W. Brad Johnson and David Smith are co-authors of Athena Rising: How and Why Men Should Mentor Women and Good Guys: How Men Can Be Better Allies for Women in the Workplace. Too many gender inclusion initiatives focus exclusively on changing women, leaving men out of the equation. The 411k invited Brad and David to share their research on men as allies and mentors for women and discuss how men can join the movement for inclusion and equity in the workplace.
029. Normalizing Black Wealth with Nicole HatcherChanging the System, Podcast
014. Playing Fair with Eve RodskyPodcast, Relationships
Economic inequality is out of control. We live in a world where the most essential work in the household and family is unpaid and underpaid work done primarily by women and girls. The annual monetary value of unpaid care work for women aged 15 and over globally is $10.8 trillion.
Eve Rodsky’s book Fair Play encourages shared responsibility of the invisible work at home. Check out our episode with Eve to learn more about how Fair Play can rebalancing the emotional workload and create a more equitable balance of care with your partner.
There are NO studies supporting the notion that women are inherently better multi-taskers or have better executive brain function, and yet this message is pervasive among women. We all have 24 hours in a day and my time is equal to yours. In Fair Play, Eve Rodsky devotes an entire chapter to unpacking “toxic time messages” and gives suggestions for reframing these messages. It’s time to invite men to the table in a collaborative way into a system with context and clearly defined expectations.
Fair is not necessarily equal. The emphasis on “50/50” can lead to resentment and disappointment when things are not “equal.” Fair Play is focused on fairness — not tit-for-tat scorekeeping. Most couples care far less whether tasks are split 50/50 in the household, and far more on whether their partner performs full Conception, Planning, and Execution of those responsibilities that they hold with competence and care.
Conception: “You notice that you’re low on mustard, and in your mind you know that your partner really loves mustard on a hot dog.”
Planning: “Then, because you notice that the mustard is low, you pick up a pen, and place mustard on your grocery list.”
Execution: “Then, someone has to get their ass to the grocery store and pick up the mustard.”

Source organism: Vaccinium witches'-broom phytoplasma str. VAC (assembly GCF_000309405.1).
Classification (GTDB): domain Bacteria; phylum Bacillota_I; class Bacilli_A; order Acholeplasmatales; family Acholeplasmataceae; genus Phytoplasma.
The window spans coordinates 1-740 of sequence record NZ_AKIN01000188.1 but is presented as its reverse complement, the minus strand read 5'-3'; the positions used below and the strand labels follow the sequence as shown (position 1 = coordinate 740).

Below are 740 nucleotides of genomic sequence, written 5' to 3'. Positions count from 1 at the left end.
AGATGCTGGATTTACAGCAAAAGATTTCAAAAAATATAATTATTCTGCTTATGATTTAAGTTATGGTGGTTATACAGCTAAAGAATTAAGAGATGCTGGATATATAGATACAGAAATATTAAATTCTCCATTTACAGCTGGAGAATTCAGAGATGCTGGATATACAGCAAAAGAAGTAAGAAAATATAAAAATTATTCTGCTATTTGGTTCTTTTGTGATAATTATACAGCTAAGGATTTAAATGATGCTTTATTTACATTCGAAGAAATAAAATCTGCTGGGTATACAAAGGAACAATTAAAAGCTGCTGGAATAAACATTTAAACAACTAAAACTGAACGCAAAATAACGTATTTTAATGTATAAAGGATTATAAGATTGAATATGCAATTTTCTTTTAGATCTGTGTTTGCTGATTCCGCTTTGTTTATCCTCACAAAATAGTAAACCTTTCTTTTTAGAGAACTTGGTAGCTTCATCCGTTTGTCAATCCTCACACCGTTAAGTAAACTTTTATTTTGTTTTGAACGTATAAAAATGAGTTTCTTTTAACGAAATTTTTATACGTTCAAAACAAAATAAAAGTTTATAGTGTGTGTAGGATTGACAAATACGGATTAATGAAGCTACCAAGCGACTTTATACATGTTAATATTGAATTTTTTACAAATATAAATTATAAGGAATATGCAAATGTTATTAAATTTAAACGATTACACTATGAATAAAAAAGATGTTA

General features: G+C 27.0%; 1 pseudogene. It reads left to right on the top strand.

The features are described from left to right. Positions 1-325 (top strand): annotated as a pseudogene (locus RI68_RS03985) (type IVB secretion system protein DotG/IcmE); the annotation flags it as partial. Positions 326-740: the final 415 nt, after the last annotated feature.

Don’t hesitate to take on a new responsibility! Hand over the Dishes card and take on the role as Money Manager! There are so many resources available for women to learn what they need to take on this role in their relationship. The Money Manager card tends to be the one that men take and it tends to have a lot of control and power associated with it. Switch it up ladies! More and more studies have shown that millennial women still defer to their partner to own the money management in the relationship. However it is critical for women empowerment to have women actively participate in the economic markets. You can do more than manage the household budget and pay the bills. Talk to your financial advisor. Learn about investing. Prepare yourself for retirement. We challenge you to take on the Money Manager role in your relationship.
Finally, we must reclaim our time. It may seem like a fairy tale to carve out time for your passions. Whether that’s getting back to playing piano again or researching the business idea that you’ve back-burnered, EVERYONE has permission to be interesting and interested! Be more than the role of parent, spouse and worker. Many women feel like they don’t have time to go to the dentist, let alone find time for self care… BUT you can. Eve Rodsky calls this “Unicorn Space” and through her research, she found over and over again that women and men were reporting true joy when they claimed their Unicorn Space without guilt and shame. And it is not reserved for the rich.
Check out our episode with Eve Rodsky to learn more about her book Fair Play and how to start reclaiming your time.